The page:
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- GDP (PPP):
- $6.4 billion
- 4.1% growth
- 3.2% 5-year compound annual growth
- $899 per capita
- Inflation (CPI):
- FDI Inflow:
Togo’s economic freedom score is 48.8, making its economy the 150th freest in the 2013 Index. Its score is 0.5 point higher than last year, reflecting notable improvements in investment freedom and business freedom. Togo is ranked 35th out of 46 countries in the Sub-Saharan Africa region, and its overall score is well below the world and regional averages.
Economic freedom continues to be repressed in Togo, and only patchy progress has been achieved in economic reform. Institutional weaknesses and poor policy choices undermine macroeconomic stability and poverty reduction. In particular, the rule of law remains fragile due to corruption and an inept judicial system that is subject to political interference.
Economic expansion, driven mainly by agricultural exports, has averaged about 3 percent per year for the past five years. However, sustaining steady growth will be challenging because of the lack of economic dynamism. Togo’s economy remains highly vulnerable to external shocks, and the inefficient regulatory environment continues to constrain commercial operations and investment. The underdeveloped financial sector remains fragmented, reflecting the small size of the formal economy.
In 2005, the military appointed Faure Gnassingbé to the presidency following the death of his father, who had ruled for 38 years. Faced with condemnation and sanctions by the Economic Community of West African States and the African Union, he stepped down and called for an election, which he won. The whole process was widely viewed as flawed. Legislative elections, judged relatively free and fair, were held in 2007, and Gnassingbé was re-elected in March 2010 in elections regarded as legitimate. Togo has assumed a nonpermanent seat on the U.N. Security Council for the 2012–2013 term. Togo is the world’s fourth-largest producer of phosphate. Cocoa, coffee, and cotton generate about 40 percent of export earnings, and cotton is the most important cash crop. Services, especially re-exports from the Lomé port facility, are also important.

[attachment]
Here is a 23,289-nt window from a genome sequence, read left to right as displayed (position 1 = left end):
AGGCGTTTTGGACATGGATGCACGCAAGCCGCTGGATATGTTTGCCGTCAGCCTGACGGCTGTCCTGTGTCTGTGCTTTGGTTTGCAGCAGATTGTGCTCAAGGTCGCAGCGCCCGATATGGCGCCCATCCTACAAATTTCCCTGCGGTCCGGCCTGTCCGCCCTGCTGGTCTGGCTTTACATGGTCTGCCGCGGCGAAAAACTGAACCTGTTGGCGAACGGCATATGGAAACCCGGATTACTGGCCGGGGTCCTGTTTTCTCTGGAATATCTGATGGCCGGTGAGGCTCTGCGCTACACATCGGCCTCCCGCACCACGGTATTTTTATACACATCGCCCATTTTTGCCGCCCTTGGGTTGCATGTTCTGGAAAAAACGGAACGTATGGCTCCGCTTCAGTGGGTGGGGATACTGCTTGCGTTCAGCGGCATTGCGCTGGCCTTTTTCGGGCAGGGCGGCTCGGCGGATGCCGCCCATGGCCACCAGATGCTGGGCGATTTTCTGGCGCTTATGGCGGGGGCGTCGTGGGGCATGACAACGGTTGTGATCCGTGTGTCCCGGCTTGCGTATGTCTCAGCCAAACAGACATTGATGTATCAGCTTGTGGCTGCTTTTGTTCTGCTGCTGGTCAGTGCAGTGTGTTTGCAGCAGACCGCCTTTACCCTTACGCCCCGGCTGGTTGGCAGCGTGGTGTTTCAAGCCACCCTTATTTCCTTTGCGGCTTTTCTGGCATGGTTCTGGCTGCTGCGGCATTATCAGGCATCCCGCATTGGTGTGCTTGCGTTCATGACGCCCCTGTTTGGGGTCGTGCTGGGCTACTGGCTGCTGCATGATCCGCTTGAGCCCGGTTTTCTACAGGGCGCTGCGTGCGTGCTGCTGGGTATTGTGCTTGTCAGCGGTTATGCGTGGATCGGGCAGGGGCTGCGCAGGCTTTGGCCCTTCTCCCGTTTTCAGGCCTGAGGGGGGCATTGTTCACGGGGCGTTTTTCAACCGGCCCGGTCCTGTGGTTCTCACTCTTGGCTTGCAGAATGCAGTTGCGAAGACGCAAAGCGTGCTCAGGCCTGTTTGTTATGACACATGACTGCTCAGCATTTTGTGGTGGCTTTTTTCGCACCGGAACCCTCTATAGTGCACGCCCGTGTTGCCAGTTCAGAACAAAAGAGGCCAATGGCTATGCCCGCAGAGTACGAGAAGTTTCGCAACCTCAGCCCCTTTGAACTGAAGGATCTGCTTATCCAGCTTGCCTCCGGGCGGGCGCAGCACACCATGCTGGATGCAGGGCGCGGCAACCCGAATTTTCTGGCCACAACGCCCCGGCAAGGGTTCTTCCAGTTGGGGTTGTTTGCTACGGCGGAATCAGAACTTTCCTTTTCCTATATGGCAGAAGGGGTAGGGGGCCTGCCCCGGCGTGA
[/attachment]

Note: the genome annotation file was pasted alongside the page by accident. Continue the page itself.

The judicial system is vulnerable to strong influence from the executive and does not provide independent protection of private property. Contracts are difficult to enforce. Because inheritance laws are poorly defined, ownership of physical property is frequently disputed. Togo has a large informal market in pirated optical media, computer software, and counterfeit products. Corruption is pervasive at all levels of government.
The top income tax rate is 45 percent, and the top corporate tax rate is 30 percent. Other taxes include a value-added tax (VAT) and a property tax. The overall tax burden equals 15.1 percent of total domestic income. Government spending is equivalent to 24.8 percent of total domestic output. The budget deficit continues to increase, but public debt has fallen precipitously to 30.8 percent of GDP due to cancellations of official external debt.
Recent reforms to enhance the entrepreneurial environment have reduced the time and cost involved in launching a business, but the overall business framework remains quite burdensome. It takes 38 days to start a company, and the minimum capital requirement costs over three times the level of average annual income. The labor market is underdeveloped, and informal labor activity remains substantial. Inflation is moderate.
The trade-weighted average tariff rate is prohibitively high at 14.2 percent, and onerous non-tariff barriers further increase the cost of trade. A new investment code adopted in 2012 provides for equal treatment of domestic and foreign investors, but investment is allowed only in certain sectors and is screened case by case. Capital transactions are subject to some controls or government approval. The underdeveloped banking system lacks liquidity.